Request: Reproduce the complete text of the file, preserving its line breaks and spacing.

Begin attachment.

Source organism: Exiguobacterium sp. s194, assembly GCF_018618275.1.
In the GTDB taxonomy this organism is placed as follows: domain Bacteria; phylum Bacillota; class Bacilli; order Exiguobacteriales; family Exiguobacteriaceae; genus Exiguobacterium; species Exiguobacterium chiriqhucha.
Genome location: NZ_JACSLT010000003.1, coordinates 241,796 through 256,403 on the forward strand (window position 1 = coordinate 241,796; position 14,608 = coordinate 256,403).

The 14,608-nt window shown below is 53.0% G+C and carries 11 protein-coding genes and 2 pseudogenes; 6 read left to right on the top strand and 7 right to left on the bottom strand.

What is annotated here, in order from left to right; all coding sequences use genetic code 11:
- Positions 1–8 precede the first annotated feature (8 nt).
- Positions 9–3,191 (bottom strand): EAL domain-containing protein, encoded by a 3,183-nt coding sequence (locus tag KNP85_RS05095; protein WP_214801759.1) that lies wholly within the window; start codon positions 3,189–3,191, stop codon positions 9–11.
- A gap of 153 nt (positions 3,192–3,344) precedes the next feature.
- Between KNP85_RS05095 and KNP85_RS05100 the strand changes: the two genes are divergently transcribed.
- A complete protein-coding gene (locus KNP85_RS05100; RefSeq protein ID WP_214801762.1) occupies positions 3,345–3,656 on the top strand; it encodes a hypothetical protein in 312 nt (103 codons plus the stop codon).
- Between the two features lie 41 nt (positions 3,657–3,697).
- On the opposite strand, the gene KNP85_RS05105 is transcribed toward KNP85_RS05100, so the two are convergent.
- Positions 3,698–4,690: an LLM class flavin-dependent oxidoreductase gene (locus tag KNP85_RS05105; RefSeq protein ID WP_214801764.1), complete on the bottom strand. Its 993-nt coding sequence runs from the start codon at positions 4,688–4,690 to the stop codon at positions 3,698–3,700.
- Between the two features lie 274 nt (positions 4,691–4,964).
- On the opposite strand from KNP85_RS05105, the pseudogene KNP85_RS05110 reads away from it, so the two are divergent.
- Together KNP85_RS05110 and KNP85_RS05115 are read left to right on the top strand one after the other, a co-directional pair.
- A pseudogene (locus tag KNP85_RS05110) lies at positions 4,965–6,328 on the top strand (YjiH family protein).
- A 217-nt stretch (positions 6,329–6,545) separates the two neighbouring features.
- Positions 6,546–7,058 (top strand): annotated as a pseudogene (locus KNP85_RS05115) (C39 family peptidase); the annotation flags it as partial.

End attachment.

Source organism: Exiguobacterium sp. s194, assembly GCF_018618275.1.
In the GTDB taxonomy this organism is placed as follows: domain Bacteria; phylum Bacillota; class Bacilli; order Exiguobacteriales; family Exiguobacteriaceae; genus Exiguobacterium; species Exiguobacterium chiriqhucha.
Genome location: NZ_JACSLT010000003.1, coordinates 241,796 through 256,403 on the forward strand (window position 1 = coordinate 241,796; position 14,608 = coordinate 256,403).

The 14,608-nt window shown below is 53.0% G+C and carries 11 protein-coding genes and 2 pseudogenes; 6 read left to right on the top strand and 7 right to left on the bottom strand.

What is annotated here, in order from left to right; all coding sequences use genetic code 11:
- Positions 1–8 precede the first annotated feature (8 nt).
- Positions 9–3,191 (bottom strand): EAL domain-containing protein, encoded by a 3,183-nt coding sequence (locus tag KNP85_RS05095; protein WP_214801759.1) that lies wholly within the window; start codon positions 3,189–3,191, stop codon positions 9–11.
- A gap of 153 nt (positions 3,192–3,344) precedes the next feature.
- Between KNP85_RS05095 and KNP85_RS05100 the strand changes: the two genes are divergently transcribed.
- A complete protein-coding gene (locus KNP85_RS05100; RefSeq protein ID WP_214801762.1) occupies positions 3,345–3,656 on the top strand; it encodes a hypothetical protein in 312 nt (103 codons plus the stop codon).
- Between the two features lie 41 nt (positions 3,657–3,697).
- On the opposite strand, the gene KNP85_RS05105 is transcribed toward KNP85_RS05100, so the two are convergent.
- Positions 3,698–4,690: an LLM class flavin-dependent oxidoreductase gene (locus tag KNP85_RS05105; RefSeq protein ID WP_214801764.1), complete on the bottom strand. Its 993-nt coding sequence runs from the start codon at positions 4,688–4,690 to the stop codon at positions 3,698–3,700.
- Between the two features lie 274 nt (positions 4,691–4,964).
- On the opposite strand from KNP85_RS05105, the pseudogene KNP85_RS05110 reads away from it, so the two are divergent.
- Together KNP85_RS05110 and KNP85_RS05115 are read left to right on the top strand one after the other, a co-directional pair.
- A pseudogene (locus tag KNP85_RS05110) lies at positions 4,965–6,328 on the top strand (YjiH family protein).
- A 217-nt stretch (positions 6,329–6,545) separates the two neighbouring features.
- Positions 6,546–7,058 (top strand): annotated as a pseudogene (locus KNP85_RS05115) (C39 family peptidase); the annotation flags it as partial.